11. Primer/sealer for wood (minimum one day prior to resin work). You can prime with one coat of an artist grade primer sealer if you have it. If you don’t have that, many people also use Kilz2 Primer/Sealer or Zinsser Bin Primer/Sealer or Krylon (or whatever options are available at your closest hardware/paint store), plus one coat of a semi-gloss paint, or some people just do two coats of primer/sealer. Lightly sand, then clean between coats. Recommend that you do NOT use Rustoleum products (whites or clears) for any parts of priming or sealing with resin related projects (as they have been known to cause yellowing in projects). Some people use polycrylic (I have not used this myself). Some people like to paint their base coat colours as part of their priming process. Again, just be sure it's cured cusing resin on top.


12. Blue painters’ tape or Green Frog Tape, (available at hardware stores & paint stores, (dollar store tape doesn’t work great with resin art). Pre-tape your panel/canvas along bottom edge of birch wood panel to catch drips. Then tape along the sides, right up to top edge of the panel as well. Be sure to burnish tape (press it into the substrate by rubbing over top of it with the back of a spoon or popsicle stick) so it’s attached thoroughly to panel (to prevent any leakage).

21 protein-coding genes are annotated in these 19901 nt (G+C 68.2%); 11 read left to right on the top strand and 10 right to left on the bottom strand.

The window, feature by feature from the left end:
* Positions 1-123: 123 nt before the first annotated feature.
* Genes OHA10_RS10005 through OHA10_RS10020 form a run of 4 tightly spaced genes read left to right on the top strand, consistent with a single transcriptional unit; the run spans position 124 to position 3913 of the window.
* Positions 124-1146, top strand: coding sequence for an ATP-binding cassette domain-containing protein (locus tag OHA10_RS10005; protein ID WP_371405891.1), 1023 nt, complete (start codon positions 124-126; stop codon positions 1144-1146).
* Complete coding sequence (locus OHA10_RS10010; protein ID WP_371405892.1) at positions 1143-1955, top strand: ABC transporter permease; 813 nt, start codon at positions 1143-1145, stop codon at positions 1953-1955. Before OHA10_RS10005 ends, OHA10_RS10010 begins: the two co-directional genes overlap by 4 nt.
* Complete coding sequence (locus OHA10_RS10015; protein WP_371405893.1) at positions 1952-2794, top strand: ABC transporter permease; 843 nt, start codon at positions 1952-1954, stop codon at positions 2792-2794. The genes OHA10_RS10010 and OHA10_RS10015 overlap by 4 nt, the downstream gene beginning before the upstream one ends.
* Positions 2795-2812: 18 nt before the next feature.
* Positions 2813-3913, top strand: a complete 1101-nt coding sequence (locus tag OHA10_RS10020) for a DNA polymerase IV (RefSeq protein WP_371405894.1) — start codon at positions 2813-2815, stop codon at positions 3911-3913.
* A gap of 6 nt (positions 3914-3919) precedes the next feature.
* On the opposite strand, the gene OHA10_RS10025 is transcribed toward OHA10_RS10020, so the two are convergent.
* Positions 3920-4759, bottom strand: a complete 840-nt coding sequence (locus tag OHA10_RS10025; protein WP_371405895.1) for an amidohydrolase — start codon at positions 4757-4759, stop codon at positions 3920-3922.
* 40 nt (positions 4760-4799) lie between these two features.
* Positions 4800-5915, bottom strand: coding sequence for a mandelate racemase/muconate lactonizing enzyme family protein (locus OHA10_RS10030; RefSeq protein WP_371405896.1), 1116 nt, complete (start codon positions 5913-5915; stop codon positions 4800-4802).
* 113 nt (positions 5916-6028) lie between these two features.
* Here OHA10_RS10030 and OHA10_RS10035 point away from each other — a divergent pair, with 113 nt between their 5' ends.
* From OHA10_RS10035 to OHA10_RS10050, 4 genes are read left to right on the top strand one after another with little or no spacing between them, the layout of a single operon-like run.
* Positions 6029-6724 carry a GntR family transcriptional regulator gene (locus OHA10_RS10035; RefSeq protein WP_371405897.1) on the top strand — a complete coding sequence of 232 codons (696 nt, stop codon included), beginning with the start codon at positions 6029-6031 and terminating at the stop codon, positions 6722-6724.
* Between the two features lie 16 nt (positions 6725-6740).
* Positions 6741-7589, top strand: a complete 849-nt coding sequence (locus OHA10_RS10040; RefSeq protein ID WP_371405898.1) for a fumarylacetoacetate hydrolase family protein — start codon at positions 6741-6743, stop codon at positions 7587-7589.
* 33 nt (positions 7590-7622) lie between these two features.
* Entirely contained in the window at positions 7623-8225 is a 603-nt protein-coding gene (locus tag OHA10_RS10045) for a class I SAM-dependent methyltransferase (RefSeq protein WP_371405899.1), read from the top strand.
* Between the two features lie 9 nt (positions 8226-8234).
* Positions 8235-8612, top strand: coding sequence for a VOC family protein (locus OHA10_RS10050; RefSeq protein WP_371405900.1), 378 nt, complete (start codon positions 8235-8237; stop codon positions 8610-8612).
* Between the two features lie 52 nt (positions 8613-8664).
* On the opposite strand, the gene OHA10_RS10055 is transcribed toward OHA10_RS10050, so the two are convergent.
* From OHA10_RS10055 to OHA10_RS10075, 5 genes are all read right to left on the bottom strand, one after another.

You have a choice for your artwork sides. You can either tape off the sides of your birch panel (to leave what is referred to as a clean edge, and you can paint or stain the sides later with a complimentary colour), or you can let resin drip over the sides of the panel. For beginners, it is less stressful to have to worry about covering sides fully while trying to work within time constraints of resin, so ideally, plan to tape the sides, then you only have to focus on coverage of the surface area. If you choose to carry the resin over the sides, plan to keep checking that your colours have fully covered the sides.


13. Colourants. You can use a huge variety of colourants in resin art. Some colourants will produce better results than others. You can use resin pigment pastes, resin tints, pigment powders, mica powders, acrylic paint (higher pigmented ones work better), acrylic inks, india inks & more. ArtWorks has a selection of over 400 colourants for resin art.